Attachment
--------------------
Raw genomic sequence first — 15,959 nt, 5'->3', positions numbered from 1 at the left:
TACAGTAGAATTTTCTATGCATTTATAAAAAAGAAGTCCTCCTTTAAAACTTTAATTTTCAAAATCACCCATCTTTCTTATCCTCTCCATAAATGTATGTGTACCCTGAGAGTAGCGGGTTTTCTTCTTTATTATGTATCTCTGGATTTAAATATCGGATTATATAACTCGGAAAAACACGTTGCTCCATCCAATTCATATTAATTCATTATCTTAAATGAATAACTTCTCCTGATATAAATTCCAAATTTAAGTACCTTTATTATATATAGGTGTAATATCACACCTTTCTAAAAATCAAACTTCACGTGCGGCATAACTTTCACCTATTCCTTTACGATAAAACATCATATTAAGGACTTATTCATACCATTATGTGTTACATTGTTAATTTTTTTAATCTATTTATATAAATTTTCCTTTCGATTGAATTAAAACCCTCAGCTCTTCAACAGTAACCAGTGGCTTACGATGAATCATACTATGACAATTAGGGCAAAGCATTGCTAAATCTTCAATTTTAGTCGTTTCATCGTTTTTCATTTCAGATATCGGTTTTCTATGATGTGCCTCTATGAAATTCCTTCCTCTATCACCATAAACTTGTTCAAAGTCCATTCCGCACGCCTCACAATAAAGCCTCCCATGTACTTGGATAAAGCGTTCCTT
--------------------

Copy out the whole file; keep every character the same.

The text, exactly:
Raw genomic sequence first — 15,959 nt, 5'->3', positions numbered from 1 at the left:
TACAGTAGAATTTTCTATGCATTTATAAAAAAGAAGTCCTCCTTTAAAACTTTAATTTTCAAAATCACCCATCTTTCTTATCCTCTCCATAAATGTATGTGTACCCTGAGAGTAGCGGGTTTTCTTCTTTATTATGTATCTCTGGATTTAAATATCGGATTATATAACTCGGAAAAACACGTTGCTCCATCCAATTCATATTAATTCATTATCTTAAATGAATAACTTCTCCTGATATAAATTCCAAATTTAAGTACCTTTATTATATATAGGTGTAATATCACACCTTTCTAAAAATCAAACTTCACGTGCGGCATAACTTTCACCTATTCCTTTACGATAAAACATCATATTAAGGACTTATTCATACCATTATGTGTTACATTGTTAATTTTTTTAATCTATTTATATAAATTTTCCTTTCGATTGAATTAAAACCCTCAGCTCTTCAACAGTAACCAGTGGCTTACGATGAATCATACTATGACAATTAGGGCAAAGCATTGCTAAATCTTCAATTTTAGTCGTTTCATCGTTTTTCATTTCAGATATCGGTTTTCTATGATGTGCCTCTATGAAATTCCTTCCTCTATCACCATAAACTTGTTCAAAGTCCATTCCGCACGCCTCACAATAAAGCCTCCCATGTACTTGGATAAAGCGTTCCTT